No royal visited Australia more than Prince Philip – who made the long trip an extraordinary 35 times over 71 years.
Philip made the 15,000km journey twice as many times as the Queen, with royal watchers even speculating he enjoyed a freedom in Australia that he could not have back home.
The Prince was much loved Down Under due to his reputation as a larrikin and famously politically incorrect sense of humour.
Here’s a list of highlights showcasing the Duke of Edinburgh‘s many visits to Australia.
Scroll down for video
The Royal who loved it in Australia: Queen Elizabeth II and Prince Philip arrive at Parliament House in Hobart, Tasmania, during their tour Down Under in 1954
A royal reception: Queen Elizabeth II and Prince Philip taking leave of officials on the quayside at Fremantle during their Australian Tour
Before he married Queen Elizabeth in November 1947 – having known her since 1934 – he served with distinction in the British Royal Navy, including the Pacific campaign.
He visited Australia twice while as an officer in the navy, once in 1940 and again in 1945.
The recently crowned Queen Elizabeth II first visited Australia in 1954, accompanied by her husband of five years, Prince Philip.
In one famous incident the young couple argued within sight of reporters, who saw her throw a shoe and a tennis racket at him. ‘It happens in every marriage,’ she told stunned onlookers.
In those days the touring press corps were deferential to the royals and it wasn’t reported until 2011.
The couple’s first trip was their most extraordinary – covering 16,000 kilometres and including 33 flights. They greeted 70,000 ex-servicemen and women at the Melbourne Cricket Ground and opened parliament. It was claimed three out of every four Australians saw the couple on their tour of 70 towns in 58 days.
Queen Elizabeth II and the Duke of Edinburgh are shown around the State Library of Victoria and various museums in Melbourne by Vice-Chancellor of Monash University Dr Louis Matheson on April 8, 1970
With her beloved husband by her side, Queen Elizabeth II presents the Silver Salver to Australian tennis champion Lewis Hoad at Centre Court, Kooyong, during her trip to Australia in 1954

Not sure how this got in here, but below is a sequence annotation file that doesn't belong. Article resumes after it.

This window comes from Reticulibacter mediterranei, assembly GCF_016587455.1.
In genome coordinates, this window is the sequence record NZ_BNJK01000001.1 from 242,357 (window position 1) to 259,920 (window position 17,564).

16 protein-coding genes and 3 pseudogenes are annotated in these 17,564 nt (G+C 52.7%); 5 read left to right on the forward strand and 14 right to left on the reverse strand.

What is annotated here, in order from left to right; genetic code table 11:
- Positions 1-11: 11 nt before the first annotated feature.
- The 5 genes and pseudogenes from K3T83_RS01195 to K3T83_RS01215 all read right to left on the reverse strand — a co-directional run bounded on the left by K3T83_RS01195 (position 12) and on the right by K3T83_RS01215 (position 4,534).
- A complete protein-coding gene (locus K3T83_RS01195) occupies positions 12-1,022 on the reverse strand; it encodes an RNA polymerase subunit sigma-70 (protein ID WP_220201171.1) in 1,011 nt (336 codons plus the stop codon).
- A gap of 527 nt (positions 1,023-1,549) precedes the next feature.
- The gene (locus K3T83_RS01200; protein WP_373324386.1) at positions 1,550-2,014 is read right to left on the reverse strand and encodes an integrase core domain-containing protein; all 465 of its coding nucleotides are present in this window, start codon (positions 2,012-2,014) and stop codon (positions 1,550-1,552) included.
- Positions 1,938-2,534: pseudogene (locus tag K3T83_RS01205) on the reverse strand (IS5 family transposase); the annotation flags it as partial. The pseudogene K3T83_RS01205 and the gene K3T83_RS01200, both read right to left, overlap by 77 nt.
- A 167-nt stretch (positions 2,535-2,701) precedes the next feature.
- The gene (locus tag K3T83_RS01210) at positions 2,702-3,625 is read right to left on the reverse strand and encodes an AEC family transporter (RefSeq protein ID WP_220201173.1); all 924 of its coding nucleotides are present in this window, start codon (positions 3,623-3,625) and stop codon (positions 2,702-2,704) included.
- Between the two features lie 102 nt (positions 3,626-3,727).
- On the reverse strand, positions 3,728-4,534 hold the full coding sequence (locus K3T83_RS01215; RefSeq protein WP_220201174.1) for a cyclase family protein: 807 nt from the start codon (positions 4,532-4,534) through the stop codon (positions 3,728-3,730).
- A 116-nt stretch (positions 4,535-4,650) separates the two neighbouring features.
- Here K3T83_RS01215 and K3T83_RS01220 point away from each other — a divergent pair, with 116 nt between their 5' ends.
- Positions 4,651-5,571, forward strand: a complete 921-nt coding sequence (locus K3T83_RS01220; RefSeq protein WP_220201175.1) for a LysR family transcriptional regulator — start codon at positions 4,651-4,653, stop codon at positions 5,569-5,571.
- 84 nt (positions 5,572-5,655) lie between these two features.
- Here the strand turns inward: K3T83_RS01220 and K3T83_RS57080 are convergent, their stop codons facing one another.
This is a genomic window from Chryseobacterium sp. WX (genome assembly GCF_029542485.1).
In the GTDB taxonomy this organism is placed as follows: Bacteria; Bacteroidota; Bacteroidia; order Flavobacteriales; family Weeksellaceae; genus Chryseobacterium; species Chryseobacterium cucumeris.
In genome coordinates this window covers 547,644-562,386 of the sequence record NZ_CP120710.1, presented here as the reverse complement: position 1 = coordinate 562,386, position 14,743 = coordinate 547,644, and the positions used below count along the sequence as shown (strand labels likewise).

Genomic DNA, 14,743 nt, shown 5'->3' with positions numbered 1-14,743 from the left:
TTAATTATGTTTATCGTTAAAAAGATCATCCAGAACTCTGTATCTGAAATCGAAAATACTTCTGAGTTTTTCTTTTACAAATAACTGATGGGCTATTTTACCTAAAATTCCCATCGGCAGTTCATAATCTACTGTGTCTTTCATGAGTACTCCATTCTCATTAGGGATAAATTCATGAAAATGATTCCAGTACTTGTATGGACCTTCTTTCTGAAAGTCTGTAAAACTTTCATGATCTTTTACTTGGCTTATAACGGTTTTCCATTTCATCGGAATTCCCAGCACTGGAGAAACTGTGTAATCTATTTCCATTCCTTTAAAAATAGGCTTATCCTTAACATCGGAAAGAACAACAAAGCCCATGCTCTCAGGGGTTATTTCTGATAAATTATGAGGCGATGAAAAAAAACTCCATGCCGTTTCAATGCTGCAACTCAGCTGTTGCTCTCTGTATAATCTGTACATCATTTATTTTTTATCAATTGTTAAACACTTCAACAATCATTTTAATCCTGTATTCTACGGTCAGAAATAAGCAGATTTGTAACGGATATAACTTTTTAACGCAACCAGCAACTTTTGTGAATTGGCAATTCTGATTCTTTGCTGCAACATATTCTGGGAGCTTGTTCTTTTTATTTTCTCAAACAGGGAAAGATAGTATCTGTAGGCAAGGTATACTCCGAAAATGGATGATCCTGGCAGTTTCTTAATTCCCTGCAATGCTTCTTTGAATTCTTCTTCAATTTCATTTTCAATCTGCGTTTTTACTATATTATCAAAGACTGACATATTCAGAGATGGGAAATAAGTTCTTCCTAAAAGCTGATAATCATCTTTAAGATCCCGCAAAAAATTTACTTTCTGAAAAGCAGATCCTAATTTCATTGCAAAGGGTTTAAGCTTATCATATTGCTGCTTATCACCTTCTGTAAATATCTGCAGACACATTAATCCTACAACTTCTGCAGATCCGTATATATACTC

The trip cemented a lifelong love for Australia.
In 1956 Philip returned, sailing on the Royal Yacht Britannia, to open the Olympic Games in front of 100,000 fans in the MCG.
He stayed for a month, buying 16 paintings by Aboriginal artists on the trip.
It was on this trip that royal watchers noted Philip, who was then 35, was seen to be attractive to local women.
There were even rumours of an affair and author Kitty Kelley noted in the 1997 book, The Royals, that on that trip Philip was ‘extraordinarily handsome’.
In 1959 his Duke of Edinburgh Awards were taken up here. Since then a remarkable 775,000 Australian have completed the award and 45,000 still do it each year.
Queen Elizabeth ll and Prince Philip, Duke of Edinburgh during an official visit to Australia in October 1981
Six years after opening the Olympics, he did the same for the 1962 Empire Games in Perth and a year later returned with the Queen to lead Canberra’s 50th celebrations, visiting all states and territories.
In 1965 Philip opened the Royal Australian Mint in Canberra and came back in 1967 and 1968 for the Commonwealth Study Conference – which he founded in 1955.
In 1968 Philip pitched in to help Tasmanian volunteer firefighters battle a local fire.
In all, Philip visited Australia five times in the 1960s.
Philip was an even more frequent visitor in 1970s – visiting nine times – including five times on his own.
The Queen and Philip brought young Charles and Anne to Australia in 1970 to celebrate the 200th anniversary of James Cook’s navigation of the east coast.